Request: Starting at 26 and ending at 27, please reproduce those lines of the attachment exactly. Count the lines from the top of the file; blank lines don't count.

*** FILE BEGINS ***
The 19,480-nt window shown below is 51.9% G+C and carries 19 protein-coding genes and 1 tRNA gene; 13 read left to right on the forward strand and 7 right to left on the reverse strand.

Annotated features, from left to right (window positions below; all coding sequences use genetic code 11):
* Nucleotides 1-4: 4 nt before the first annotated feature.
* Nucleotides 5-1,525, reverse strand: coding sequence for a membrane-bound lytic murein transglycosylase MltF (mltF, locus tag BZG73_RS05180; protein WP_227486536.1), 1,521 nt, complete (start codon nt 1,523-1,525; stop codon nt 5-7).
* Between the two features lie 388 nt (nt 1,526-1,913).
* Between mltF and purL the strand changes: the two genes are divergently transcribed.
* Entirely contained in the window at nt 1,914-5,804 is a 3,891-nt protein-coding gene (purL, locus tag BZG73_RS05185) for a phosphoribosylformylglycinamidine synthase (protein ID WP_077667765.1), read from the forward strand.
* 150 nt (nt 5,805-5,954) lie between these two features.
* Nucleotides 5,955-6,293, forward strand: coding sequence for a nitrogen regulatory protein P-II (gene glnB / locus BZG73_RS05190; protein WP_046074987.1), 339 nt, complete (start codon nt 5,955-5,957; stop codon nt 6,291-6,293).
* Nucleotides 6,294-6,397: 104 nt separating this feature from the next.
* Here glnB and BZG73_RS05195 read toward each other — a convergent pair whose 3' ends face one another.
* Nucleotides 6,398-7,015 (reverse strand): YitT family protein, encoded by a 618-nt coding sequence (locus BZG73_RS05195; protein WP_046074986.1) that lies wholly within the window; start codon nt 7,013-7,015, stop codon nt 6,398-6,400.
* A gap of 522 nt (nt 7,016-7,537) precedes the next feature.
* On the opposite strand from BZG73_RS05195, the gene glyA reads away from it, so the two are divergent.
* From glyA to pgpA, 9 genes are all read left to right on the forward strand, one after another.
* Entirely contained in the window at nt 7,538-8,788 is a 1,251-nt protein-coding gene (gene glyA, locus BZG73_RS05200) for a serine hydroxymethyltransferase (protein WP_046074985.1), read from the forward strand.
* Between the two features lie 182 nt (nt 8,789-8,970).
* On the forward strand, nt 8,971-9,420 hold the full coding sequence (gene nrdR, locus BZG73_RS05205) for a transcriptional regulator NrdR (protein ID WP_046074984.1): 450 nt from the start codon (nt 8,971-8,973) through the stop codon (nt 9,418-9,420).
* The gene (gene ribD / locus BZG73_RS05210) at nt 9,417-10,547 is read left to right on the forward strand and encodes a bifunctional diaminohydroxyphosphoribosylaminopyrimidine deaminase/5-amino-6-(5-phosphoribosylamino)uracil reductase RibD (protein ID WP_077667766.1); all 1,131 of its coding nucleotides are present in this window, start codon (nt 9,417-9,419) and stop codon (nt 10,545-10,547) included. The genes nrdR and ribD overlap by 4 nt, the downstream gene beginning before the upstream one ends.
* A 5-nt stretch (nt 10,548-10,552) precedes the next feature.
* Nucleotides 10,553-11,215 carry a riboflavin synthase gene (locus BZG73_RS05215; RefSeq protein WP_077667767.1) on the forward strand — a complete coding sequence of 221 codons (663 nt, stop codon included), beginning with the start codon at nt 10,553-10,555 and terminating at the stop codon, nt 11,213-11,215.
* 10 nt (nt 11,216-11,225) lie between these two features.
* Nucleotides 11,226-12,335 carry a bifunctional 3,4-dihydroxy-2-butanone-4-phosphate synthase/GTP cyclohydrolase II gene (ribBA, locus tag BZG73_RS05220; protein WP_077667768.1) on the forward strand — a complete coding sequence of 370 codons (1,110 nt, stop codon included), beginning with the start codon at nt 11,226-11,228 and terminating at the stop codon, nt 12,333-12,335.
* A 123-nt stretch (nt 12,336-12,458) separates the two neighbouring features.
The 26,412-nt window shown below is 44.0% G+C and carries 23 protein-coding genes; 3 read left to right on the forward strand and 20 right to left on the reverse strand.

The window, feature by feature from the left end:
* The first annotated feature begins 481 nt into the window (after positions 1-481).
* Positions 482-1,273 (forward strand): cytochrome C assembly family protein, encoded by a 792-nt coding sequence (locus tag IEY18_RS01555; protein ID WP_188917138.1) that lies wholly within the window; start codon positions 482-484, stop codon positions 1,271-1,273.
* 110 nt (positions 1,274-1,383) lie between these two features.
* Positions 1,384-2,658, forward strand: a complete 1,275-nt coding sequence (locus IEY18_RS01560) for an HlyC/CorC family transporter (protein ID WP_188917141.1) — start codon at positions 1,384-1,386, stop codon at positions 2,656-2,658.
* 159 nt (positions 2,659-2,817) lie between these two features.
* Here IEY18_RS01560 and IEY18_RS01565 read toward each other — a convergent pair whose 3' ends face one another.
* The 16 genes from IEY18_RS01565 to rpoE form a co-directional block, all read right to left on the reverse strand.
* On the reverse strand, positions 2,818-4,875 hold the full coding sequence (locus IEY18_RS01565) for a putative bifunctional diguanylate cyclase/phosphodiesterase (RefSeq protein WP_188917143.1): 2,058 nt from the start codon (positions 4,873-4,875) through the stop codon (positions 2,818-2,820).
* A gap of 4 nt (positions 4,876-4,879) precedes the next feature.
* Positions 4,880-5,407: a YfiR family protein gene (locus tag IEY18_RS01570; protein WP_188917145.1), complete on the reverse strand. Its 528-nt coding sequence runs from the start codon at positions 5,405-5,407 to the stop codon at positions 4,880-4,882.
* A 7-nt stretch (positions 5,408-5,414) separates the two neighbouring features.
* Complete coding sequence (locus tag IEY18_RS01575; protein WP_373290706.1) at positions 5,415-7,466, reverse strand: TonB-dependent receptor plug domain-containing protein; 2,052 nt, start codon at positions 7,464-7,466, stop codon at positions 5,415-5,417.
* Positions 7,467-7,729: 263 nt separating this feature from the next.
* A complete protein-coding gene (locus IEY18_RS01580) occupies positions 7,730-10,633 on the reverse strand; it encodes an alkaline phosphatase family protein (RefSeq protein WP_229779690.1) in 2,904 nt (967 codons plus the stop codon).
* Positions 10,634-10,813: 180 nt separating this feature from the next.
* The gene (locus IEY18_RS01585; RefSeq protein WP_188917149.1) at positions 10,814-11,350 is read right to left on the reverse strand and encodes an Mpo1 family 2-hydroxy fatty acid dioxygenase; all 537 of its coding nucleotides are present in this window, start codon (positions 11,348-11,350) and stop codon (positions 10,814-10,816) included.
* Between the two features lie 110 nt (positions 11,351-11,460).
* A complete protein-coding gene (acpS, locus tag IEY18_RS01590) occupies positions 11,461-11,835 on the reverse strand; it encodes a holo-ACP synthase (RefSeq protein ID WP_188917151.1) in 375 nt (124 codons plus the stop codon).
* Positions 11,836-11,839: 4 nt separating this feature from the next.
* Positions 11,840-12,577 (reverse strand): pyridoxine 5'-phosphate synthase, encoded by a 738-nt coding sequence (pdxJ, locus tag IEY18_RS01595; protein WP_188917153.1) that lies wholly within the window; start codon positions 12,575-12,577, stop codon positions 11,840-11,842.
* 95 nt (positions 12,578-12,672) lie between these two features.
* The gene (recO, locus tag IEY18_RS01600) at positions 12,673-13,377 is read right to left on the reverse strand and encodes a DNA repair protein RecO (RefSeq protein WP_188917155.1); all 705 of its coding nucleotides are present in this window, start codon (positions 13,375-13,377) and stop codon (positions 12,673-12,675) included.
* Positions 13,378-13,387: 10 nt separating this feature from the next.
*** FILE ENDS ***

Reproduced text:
The window, feature by feature from the left end:
* The first annotated feature begins 481 nt into the window (after positions 1-481).